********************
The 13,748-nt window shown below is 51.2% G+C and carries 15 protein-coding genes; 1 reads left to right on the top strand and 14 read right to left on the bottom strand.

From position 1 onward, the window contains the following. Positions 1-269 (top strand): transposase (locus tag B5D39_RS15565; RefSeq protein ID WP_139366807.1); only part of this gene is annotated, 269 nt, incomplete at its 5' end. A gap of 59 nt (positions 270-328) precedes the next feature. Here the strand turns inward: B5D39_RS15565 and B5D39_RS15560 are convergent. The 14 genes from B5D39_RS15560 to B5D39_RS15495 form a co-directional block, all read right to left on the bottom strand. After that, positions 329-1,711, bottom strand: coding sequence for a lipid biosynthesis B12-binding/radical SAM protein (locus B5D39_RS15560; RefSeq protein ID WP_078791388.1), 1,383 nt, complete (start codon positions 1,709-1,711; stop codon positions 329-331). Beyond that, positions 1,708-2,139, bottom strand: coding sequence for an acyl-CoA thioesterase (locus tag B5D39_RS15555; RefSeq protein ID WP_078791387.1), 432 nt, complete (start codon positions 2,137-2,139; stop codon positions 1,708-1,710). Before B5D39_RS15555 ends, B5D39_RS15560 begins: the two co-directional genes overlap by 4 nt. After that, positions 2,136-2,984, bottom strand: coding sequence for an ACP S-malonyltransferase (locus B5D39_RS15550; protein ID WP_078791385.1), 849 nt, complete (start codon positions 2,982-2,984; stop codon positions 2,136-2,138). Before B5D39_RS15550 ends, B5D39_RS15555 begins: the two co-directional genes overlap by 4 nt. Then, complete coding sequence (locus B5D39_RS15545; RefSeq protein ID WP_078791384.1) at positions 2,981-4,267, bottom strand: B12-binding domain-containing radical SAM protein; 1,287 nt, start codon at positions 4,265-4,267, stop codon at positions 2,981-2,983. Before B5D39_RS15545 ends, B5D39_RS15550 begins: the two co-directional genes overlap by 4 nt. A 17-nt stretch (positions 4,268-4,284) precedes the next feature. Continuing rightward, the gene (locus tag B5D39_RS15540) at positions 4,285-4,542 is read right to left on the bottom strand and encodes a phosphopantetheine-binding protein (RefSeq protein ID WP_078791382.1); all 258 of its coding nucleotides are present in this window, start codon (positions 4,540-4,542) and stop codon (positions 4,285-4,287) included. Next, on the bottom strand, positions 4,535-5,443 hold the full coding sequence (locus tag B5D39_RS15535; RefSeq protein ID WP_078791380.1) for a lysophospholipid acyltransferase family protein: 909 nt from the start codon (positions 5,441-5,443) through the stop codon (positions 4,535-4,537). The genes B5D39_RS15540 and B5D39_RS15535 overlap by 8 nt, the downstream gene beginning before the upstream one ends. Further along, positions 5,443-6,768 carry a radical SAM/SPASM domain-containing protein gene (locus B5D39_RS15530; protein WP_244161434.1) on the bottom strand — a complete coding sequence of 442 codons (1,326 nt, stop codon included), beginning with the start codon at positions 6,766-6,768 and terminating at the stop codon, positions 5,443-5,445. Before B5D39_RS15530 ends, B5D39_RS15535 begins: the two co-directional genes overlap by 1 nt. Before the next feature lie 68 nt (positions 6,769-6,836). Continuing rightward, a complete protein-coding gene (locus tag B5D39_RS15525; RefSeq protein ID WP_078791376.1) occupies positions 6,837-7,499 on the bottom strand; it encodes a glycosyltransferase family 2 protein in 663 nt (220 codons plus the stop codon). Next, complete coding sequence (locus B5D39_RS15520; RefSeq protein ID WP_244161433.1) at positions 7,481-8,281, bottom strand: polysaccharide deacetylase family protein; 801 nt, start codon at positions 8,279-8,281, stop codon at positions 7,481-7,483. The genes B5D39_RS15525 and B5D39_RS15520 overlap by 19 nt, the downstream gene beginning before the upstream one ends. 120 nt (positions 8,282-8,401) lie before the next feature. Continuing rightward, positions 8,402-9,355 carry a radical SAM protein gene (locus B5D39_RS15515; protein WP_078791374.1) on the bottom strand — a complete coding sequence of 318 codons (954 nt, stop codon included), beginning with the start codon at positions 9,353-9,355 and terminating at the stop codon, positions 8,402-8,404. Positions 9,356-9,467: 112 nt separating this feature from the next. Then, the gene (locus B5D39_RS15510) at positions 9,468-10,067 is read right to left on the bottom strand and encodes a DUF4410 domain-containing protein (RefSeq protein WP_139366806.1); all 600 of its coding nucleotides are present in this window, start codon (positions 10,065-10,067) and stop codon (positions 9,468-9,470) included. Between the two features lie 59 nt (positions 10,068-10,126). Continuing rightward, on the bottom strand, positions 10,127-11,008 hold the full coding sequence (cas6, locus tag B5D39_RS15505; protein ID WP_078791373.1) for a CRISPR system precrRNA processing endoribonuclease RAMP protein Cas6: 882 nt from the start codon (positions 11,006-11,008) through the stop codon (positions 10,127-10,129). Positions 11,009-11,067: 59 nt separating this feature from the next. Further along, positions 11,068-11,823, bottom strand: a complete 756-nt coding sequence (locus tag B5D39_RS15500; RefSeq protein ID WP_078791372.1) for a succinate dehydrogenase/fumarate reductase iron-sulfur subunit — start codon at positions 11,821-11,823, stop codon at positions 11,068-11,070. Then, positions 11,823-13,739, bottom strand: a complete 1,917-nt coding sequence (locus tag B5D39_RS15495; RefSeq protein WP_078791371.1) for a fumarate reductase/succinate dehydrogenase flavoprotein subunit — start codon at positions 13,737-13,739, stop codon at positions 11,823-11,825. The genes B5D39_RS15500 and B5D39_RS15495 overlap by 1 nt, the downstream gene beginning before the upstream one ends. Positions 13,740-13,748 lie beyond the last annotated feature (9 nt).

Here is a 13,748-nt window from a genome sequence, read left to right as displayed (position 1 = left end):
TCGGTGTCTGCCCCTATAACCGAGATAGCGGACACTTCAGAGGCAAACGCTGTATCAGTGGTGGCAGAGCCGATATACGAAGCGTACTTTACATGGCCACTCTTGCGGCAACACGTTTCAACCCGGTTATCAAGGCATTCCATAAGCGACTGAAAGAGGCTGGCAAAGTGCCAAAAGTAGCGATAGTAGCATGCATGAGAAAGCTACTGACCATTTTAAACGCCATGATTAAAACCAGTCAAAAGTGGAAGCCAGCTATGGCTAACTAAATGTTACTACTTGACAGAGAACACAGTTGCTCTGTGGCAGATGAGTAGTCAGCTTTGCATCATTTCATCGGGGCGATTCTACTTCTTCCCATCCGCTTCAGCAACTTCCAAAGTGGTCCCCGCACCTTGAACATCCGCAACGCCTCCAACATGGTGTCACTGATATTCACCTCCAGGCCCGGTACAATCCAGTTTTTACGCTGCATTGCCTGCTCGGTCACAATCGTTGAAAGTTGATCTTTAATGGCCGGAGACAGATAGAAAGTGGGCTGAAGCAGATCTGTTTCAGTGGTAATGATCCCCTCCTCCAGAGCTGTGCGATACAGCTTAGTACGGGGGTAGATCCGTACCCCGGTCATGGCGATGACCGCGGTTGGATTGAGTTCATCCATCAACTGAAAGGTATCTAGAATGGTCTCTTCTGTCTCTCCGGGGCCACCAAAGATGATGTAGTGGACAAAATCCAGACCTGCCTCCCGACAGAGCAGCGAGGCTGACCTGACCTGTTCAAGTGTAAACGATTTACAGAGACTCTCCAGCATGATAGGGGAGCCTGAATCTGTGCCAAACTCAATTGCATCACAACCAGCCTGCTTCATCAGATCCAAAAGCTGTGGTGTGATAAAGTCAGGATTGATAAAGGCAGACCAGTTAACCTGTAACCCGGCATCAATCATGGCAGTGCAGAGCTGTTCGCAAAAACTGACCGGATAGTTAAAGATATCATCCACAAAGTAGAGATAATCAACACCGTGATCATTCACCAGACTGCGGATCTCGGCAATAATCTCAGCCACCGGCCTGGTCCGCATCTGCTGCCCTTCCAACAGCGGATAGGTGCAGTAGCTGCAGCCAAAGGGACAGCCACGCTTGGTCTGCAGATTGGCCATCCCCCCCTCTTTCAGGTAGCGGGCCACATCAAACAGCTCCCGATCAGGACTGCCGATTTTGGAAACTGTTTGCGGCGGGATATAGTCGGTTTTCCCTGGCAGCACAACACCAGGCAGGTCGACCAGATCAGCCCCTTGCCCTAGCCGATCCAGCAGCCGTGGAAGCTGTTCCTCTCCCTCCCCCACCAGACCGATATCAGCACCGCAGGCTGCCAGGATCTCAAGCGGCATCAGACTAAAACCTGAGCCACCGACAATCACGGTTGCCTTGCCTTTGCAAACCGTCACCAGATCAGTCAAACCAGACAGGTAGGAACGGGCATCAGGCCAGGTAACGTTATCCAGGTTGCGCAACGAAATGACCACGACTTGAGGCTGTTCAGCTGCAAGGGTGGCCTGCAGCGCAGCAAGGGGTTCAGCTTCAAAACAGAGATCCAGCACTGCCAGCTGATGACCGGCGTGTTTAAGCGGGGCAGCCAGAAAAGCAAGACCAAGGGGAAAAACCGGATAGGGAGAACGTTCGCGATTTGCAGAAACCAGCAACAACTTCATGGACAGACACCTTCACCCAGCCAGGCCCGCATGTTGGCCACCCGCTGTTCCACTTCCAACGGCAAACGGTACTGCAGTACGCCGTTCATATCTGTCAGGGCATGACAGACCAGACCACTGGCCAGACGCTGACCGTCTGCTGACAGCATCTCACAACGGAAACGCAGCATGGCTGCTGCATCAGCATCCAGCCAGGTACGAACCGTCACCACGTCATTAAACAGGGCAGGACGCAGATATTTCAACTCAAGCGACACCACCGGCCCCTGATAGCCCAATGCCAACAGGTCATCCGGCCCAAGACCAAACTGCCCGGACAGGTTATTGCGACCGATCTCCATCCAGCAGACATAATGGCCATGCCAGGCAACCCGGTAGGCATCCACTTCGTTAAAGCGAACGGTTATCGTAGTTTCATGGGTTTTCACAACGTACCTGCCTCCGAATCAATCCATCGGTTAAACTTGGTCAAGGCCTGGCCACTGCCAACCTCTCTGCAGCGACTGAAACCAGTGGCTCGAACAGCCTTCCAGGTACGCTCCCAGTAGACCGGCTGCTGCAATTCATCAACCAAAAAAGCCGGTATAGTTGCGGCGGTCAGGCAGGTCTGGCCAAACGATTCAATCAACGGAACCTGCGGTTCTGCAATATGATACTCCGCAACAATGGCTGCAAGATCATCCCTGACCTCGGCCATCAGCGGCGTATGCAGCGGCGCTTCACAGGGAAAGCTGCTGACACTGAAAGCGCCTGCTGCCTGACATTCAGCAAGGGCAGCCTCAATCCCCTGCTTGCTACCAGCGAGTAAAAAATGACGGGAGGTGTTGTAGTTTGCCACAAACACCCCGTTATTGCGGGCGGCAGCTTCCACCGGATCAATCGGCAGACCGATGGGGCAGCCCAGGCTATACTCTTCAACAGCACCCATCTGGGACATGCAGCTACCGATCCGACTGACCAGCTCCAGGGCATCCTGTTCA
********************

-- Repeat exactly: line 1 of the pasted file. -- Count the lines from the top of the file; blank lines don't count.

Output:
The 13,748-nt window shown below is 51.2% G+C and carries 15 protein-coding genes; 1 reads left to right on the top strand and 14 read right to left on the bottom strand.